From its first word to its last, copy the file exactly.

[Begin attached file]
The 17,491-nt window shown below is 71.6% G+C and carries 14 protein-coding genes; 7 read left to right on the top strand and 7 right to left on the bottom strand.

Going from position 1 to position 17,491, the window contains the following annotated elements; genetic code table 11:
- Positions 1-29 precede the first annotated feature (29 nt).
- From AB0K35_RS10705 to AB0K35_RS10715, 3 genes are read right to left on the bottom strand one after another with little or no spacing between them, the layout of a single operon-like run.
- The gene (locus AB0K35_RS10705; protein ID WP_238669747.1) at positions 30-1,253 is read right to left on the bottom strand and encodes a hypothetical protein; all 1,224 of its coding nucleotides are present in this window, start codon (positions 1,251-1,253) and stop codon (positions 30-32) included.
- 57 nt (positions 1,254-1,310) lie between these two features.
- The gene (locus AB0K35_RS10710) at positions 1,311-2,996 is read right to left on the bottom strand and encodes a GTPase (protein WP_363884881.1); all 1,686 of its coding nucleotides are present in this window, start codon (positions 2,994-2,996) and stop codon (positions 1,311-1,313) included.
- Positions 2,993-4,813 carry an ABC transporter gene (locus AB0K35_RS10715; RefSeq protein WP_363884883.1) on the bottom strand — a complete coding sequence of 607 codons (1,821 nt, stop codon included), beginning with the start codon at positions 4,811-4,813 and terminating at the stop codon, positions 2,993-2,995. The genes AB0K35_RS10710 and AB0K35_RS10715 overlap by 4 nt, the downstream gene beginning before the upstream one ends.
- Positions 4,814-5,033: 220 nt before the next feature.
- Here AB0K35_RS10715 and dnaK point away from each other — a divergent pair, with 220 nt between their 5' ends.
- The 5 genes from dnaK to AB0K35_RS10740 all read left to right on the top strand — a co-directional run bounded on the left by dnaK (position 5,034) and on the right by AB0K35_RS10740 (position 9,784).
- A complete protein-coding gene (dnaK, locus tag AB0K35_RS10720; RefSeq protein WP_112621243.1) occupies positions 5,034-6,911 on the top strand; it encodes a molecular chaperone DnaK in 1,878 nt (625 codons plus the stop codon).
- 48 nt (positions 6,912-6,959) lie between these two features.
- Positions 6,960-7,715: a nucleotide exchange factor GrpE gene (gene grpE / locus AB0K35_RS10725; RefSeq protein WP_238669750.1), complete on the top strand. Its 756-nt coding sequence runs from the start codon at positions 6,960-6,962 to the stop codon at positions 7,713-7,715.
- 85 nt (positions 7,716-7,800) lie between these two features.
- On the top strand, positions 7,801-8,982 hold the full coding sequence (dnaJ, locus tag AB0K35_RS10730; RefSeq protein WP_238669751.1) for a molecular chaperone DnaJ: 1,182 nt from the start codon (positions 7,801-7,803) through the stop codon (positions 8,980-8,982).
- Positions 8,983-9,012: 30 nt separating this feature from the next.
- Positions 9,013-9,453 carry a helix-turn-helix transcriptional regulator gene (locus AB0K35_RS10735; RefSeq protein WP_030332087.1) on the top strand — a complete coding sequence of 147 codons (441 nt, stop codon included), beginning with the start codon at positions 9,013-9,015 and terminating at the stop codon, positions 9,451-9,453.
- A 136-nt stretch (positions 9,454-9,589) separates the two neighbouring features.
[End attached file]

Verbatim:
The 17,491-nt window shown below is 71.6% G+C and carries 14 protein-coding genes; 7 read left to right on the top strand and 7 right to left on the bottom strand.

Going from position 1 to position 17,491, the window contains the following annotated elements; genetic code table 11:
- Positions 1-29 precede the first annotated feature (29 nt).
- From AB0K35_RS10705 to AB0K35_RS10715, 3 genes are read right to left on the bottom strand one after another with little or no spacing between them, the layout of a single operon-like run.
- The gene (locus AB0K35_RS10705; protein ID WP_238669747.1) at positions 30-1,253 is read right to left on the bottom strand and encodes a hypothetical protein; all 1,224 of its coding nucleotides are present in this window, start codon (positions 1,251-1,253) and stop codon (positions 30-32) included.
- 57 nt (positions 1,254-1,310) lie between these two features.
- The gene (locus AB0K35_RS10710) at positions 1,311-2,996 is read right to left on the bottom strand and encodes a GTPase (protein WP_363884881.1); all 1,686 of its coding nucleotides are present in this window, start codon (positions 2,994-2,996) and stop codon (positions 1,311-1,313) included.
- Positions 2,993-4,813 carry an ABC transporter gene (locus AB0K35_RS10715; RefSeq protein WP_363884883.1) on the bottom strand — a complete coding sequence of 607 codons (1,821 nt, stop codon included), beginning with the start codon at positions 4,811-4,813 and terminating at the stop codon, positions 2,993-2,995. The genes AB0K35_RS10710 and AB0K35_RS10715 overlap by 4 nt, the downstream gene beginning before the upstream one ends.
- Positions 4,814-5,033: 220 nt before the next feature.
- Here AB0K35_RS10715 and dnaK point away from each other — a divergent pair, with 220 nt between their 5' ends.
- The 5 genes from dnaK to AB0K35_RS10740 all read left to right on the top strand — a co-directional run bounded on the left by dnaK (position 5,034) and on the right by AB0K35_RS10740 (position 9,784).
- A complete protein-coding gene (dnaK, locus tag AB0K35_RS10720; RefSeq protein WP_112621243.1) occupies positions 5,034-6,911 on the top strand; it encodes a molecular chaperone DnaK in 1,878 nt (625 codons plus the stop codon).
- 48 nt (positions 6,912-6,959) lie between these two features.
- Positions 6,960-7,715: a nucleotide exchange factor GrpE gene (gene grpE / locus AB0K35_RS10725; RefSeq protein WP_238669750.1), complete on the top strand. Its 756-nt coding sequence runs from the start codon at positions 6,960-6,962 to the stop codon at positions 7,713-7,715.
- 85 nt (positions 7,716-7,800) lie between these two features.
- On the top strand, positions 7,801-8,982 hold the full coding sequence (dnaJ, locus tag AB0K35_RS10730; RefSeq protein WP_238669751.1) for a molecular chaperone DnaJ: 1,182 nt from the start codon (positions 7,801-7,803) through the stop codon (positions 8,980-8,982).
- Positions 8,983-9,012: 30 nt separating this feature from the next.
- Positions 9,013-9,453 carry a helix-turn-helix transcriptional regulator gene (locus AB0K35_RS10735; RefSeq protein WP_030332087.1) on the top strand — a complete coding sequence of 147 codons (441 nt, stop codon included), beginning with the start codon at positions 9,013-9,015 and terminating at the stop codon, positions 9,451-9,453.
- A 136-nt stretch (positions 9,454-9,589) separates the two neighbouring features.